But Notre Dame isn't the kind of program that lets anything impede their football success. Consider the adversity they had to overcome from the 20-year-old student videographer who'd had the audacity to die during Coach Kelly's practice. Lethal weather conditions be damned, Coach Kelly was the kind of guy who would do whatever it took to get that practice tape. And if anything tried to stop him-say, the death of the student he'd forced into filming atop a 40-foot lift under those conditions-he'd keep on truckin,' 25 more minutes of practice, everyone-what? Stop practice? These little details are the difference between the number one team in the nation and everyone else! Heck, I'll bet Alabama's videographers are dropping like flies and no one says shit!
Then not a month before that, they had to surmount the slightly jarring obstacle of Lizzy Seeberg, the 19-year-old girl who went and got herself sexually assaulted by a member of the team, and then had to really blow everything out of proportion and kill herself! Good thing the other guys had not only known about the incident, but had the good sense to understand precisely how to handle a sexual assault victim-extend her trauma by sending her text messages threatening her not to expose the football team by reporting an unspeakably traumatic experience that their teammate was accused of causing! And when authorities still had not questioned the attacker ten days after Lizzy had reported it, Lizzy took her own life.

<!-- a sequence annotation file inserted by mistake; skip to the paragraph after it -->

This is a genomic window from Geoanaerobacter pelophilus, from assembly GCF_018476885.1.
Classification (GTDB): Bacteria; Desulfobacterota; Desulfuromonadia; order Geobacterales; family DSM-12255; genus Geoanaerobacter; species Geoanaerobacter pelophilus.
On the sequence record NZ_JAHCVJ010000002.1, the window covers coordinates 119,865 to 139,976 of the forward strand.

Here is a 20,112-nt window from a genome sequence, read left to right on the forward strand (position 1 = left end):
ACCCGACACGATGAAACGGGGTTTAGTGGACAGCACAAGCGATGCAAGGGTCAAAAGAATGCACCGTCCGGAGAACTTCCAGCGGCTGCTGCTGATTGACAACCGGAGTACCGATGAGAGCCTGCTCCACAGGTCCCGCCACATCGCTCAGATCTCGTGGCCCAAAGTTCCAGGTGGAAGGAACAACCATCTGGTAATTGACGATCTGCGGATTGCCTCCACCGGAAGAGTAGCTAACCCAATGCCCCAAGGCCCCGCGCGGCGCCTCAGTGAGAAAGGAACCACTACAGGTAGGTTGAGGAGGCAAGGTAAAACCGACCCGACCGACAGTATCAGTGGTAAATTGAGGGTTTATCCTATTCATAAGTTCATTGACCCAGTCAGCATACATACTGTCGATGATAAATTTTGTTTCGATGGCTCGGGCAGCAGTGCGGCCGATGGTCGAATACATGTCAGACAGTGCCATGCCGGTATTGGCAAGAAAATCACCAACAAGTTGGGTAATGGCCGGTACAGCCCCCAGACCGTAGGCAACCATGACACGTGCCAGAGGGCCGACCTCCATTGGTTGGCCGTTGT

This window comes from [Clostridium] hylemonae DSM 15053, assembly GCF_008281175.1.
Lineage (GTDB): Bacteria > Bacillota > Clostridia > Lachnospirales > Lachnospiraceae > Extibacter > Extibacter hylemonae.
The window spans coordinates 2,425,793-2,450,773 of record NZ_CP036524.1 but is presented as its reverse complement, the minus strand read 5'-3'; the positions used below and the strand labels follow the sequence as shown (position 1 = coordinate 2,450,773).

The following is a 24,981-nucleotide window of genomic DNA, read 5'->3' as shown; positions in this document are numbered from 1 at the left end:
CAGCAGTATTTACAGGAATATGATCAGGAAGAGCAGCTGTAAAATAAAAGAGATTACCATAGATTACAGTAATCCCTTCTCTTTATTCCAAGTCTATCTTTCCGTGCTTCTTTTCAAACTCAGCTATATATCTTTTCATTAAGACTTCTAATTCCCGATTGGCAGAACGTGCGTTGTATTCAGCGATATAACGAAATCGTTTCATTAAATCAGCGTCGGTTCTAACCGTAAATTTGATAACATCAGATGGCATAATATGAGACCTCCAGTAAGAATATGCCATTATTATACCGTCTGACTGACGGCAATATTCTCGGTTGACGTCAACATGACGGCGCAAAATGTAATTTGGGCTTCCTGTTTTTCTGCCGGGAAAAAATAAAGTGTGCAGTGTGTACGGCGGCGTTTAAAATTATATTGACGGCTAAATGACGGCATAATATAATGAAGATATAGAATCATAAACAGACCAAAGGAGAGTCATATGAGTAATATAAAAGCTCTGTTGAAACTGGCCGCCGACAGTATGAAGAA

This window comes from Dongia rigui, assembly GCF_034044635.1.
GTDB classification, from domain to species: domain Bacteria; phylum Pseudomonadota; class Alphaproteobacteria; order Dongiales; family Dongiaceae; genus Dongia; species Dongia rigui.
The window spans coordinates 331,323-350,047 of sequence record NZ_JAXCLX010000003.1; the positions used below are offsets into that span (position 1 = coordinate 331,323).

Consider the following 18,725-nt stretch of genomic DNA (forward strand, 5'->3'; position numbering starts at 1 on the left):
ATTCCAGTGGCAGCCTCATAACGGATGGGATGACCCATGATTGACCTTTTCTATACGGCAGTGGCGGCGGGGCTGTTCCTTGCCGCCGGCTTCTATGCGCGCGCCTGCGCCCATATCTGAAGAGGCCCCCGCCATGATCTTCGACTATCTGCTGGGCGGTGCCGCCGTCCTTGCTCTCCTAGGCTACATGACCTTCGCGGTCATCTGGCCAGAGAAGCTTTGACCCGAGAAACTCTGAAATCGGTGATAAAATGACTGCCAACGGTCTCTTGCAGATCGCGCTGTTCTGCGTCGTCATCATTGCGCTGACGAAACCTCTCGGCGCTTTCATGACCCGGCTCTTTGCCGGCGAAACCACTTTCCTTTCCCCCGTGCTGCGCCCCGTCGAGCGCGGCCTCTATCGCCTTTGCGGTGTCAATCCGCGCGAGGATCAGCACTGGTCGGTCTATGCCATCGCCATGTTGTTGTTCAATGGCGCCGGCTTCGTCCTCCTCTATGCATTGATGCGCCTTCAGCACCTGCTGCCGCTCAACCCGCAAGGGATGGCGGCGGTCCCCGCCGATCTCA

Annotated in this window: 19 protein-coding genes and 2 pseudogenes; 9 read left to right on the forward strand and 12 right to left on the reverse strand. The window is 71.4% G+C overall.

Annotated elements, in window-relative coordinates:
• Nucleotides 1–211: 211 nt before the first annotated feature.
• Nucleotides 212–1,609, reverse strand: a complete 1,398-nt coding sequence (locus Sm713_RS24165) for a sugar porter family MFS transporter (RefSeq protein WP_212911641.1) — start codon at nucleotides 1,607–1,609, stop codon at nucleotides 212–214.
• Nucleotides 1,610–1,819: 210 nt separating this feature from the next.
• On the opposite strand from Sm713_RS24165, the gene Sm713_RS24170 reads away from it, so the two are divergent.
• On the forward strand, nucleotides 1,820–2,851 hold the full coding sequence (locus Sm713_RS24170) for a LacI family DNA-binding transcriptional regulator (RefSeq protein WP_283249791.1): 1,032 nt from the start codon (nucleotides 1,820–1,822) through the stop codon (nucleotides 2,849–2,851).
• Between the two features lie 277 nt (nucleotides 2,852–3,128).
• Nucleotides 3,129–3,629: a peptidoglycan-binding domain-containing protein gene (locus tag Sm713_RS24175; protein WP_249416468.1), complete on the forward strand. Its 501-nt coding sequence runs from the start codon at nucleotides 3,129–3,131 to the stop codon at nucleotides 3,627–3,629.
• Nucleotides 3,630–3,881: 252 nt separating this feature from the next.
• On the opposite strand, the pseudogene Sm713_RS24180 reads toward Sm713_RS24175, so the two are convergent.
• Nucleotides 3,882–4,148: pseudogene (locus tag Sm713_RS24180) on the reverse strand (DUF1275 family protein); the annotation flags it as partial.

Five days rolled on by, at which point they decided they might be able to squeeze in a few spare moments to question the player. They concluded he was not guilty, and that Lizzy's account was nullified because she had clearly lied-evidenced by the fact that her report mixed up whether her attacker had either made or received a phone call during the assault-his call log contradicted her statement. What a liar! Thank goodness they got that one straightened out-it's not like traumatic circumstances severely impede a victim's normal processes of perceiving, remembering, or even being conscious during those events, or like imperfect accounts of such events therefore serve as testament to a victim's traumatization and, furthermore, honesty-nope! Also, God is on Notre Dame's side, so it's all good.
Man, the Notre Dame football program had endured a lot, what with the annoying inconveniences of those two deaths, and ensuring that the media laid low in the processes! But Notre Dame persevered, and those kinds of past obstacles were just precedents and sources of strength for the Manti Te'o issue. Finally, a deserving subject of national attention, a cause truly meriting Notre Dame's collective, institutional defense and protection. High-ranking school officials, who had refused to even speak with Lizzy Seeberg's family in the aftermath of her death, shed public tears over the nationally-heralded linebacker and the lies he had fed to the entire country, assuring their audience that Notre Dame would get to the bottom of whomever was behind this cruel hoax directed at Manti.